This is another way to get radio airplay and using this option will depend on your budget, objectives and timelines. It does work however, this can be fraught with danger. Not physical, but the spend my hard earned money with nothing in return type of danger, as I have found to my cost. This option doesn't need to blow the marketing budget. The services / stations are actively looking for Indie submissions and will have several promotion packages available one likely to suit your budget..

Many services advertise radio spins, radio promo, guaranteed radio airplay but there is an element of trust when procuring these services as there are those who are quite willing to take your money for minimal or no return. At the same time, there are some really good services out there and below are the things I look for in order to reduce the reliance on trust. If you can tick the boxes on most of these, then, it's a good start in ensuring you will receive the service you expect.
  • Do they have a twitter @handle
  • Have they posted recently? When was the last time they tweeted
  • Do they offer to tag you in a post when the song is playing (check their posts for other artists)
  • Will they actively promote / mention your song? (check their Twitter and Instagram feed for other artists)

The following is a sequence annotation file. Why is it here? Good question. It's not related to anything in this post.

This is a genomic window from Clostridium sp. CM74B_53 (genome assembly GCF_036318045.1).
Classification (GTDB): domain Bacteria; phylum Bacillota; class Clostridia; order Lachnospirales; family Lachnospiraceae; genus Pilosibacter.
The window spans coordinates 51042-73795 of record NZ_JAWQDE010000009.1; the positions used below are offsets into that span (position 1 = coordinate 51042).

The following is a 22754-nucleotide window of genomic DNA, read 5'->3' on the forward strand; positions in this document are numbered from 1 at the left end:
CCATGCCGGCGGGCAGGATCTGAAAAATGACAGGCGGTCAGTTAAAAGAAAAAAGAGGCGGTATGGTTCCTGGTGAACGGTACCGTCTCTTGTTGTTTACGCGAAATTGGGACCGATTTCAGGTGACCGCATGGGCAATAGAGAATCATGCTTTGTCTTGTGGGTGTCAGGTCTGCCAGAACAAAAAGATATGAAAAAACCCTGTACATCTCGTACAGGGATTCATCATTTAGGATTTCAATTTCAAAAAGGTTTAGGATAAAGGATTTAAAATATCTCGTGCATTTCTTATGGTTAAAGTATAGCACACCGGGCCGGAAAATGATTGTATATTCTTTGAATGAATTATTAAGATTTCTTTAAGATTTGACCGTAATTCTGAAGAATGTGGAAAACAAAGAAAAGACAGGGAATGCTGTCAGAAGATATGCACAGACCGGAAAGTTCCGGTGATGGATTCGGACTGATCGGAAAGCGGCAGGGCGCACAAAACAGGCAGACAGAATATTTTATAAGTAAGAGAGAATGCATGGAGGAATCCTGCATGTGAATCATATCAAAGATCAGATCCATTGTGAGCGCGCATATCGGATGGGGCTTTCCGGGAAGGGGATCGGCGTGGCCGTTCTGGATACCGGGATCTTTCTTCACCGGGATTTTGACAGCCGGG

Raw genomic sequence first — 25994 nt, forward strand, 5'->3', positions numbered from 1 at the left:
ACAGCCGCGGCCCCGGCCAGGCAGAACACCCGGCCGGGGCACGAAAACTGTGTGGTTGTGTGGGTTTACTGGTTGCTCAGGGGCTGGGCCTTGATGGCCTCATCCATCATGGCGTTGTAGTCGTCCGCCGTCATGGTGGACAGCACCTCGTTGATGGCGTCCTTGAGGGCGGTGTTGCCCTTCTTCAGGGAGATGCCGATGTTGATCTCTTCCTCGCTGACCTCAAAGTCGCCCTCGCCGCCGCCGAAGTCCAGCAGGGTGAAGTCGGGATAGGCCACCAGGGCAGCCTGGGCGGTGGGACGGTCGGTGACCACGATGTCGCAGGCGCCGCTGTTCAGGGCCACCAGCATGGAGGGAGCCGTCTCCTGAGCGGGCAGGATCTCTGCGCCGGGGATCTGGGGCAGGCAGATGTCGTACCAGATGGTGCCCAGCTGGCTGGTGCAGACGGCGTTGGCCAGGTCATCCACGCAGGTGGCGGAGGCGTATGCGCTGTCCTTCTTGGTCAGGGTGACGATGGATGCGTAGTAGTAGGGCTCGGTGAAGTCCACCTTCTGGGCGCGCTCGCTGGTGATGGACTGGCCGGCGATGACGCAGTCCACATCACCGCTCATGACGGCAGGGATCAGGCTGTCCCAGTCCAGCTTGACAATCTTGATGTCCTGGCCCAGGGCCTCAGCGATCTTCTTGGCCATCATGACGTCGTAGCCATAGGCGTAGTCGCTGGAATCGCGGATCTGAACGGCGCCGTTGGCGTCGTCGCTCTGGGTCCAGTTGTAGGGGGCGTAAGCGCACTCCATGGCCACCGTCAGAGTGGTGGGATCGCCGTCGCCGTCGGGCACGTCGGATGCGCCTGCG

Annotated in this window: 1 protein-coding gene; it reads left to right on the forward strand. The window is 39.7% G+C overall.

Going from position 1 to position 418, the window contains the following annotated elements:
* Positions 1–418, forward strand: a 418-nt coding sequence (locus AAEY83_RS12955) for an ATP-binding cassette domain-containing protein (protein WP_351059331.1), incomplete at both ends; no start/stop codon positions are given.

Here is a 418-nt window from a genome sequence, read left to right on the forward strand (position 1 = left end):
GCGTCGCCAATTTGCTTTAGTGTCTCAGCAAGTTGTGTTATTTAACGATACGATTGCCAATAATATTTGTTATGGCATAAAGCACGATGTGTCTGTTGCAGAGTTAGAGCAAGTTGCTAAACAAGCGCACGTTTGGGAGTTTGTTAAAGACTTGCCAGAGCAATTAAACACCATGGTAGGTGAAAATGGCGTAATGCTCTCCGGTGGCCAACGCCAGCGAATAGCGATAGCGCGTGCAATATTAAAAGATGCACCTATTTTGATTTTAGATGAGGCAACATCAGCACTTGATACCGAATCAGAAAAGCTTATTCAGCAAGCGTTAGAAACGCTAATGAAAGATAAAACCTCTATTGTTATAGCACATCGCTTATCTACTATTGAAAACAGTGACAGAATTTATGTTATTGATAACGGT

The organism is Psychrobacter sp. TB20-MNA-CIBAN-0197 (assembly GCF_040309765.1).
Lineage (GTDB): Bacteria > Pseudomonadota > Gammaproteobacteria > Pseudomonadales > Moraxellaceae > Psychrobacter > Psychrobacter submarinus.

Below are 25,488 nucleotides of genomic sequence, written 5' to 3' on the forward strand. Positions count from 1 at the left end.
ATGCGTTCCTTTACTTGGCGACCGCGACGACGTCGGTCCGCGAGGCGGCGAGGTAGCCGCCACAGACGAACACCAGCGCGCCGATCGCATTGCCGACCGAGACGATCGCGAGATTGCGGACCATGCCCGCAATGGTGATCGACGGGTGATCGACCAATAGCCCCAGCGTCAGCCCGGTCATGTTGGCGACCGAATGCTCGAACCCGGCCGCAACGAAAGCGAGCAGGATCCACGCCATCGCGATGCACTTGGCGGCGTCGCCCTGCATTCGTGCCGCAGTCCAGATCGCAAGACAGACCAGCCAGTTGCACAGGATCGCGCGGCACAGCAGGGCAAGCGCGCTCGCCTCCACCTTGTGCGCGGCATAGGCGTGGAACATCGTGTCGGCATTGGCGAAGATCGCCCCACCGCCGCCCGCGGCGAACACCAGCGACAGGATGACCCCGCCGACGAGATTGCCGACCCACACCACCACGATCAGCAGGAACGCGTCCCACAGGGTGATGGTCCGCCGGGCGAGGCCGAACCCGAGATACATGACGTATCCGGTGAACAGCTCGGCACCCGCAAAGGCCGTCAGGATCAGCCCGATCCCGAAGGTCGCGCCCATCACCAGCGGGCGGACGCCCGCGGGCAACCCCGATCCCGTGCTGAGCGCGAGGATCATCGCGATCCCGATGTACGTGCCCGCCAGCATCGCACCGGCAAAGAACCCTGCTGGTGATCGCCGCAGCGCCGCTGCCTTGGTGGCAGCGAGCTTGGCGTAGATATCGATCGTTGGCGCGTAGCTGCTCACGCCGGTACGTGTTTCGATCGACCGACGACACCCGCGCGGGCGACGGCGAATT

• Do they offer you the schedule for the spins? (which show, how many times a day).
  • Do they mention the artist or just include the song on rotation? (this depends on what exposure you are looking for)
  • Are their shows available for download e.g. on their website, Mixcloud, Spreaker etc?
  • Do they offer proof of delivery?
  • Are the reviews good? What are other artists / producers saying? (it's unlikely you will be the first to use them)
I am not saying that everything listed above must be in place but, in my experience, the best services will have a tick against most of the above.

Check out these examples ( I have no stake in these services or receive any remuneration from them, only that I have used them successfully for my genre).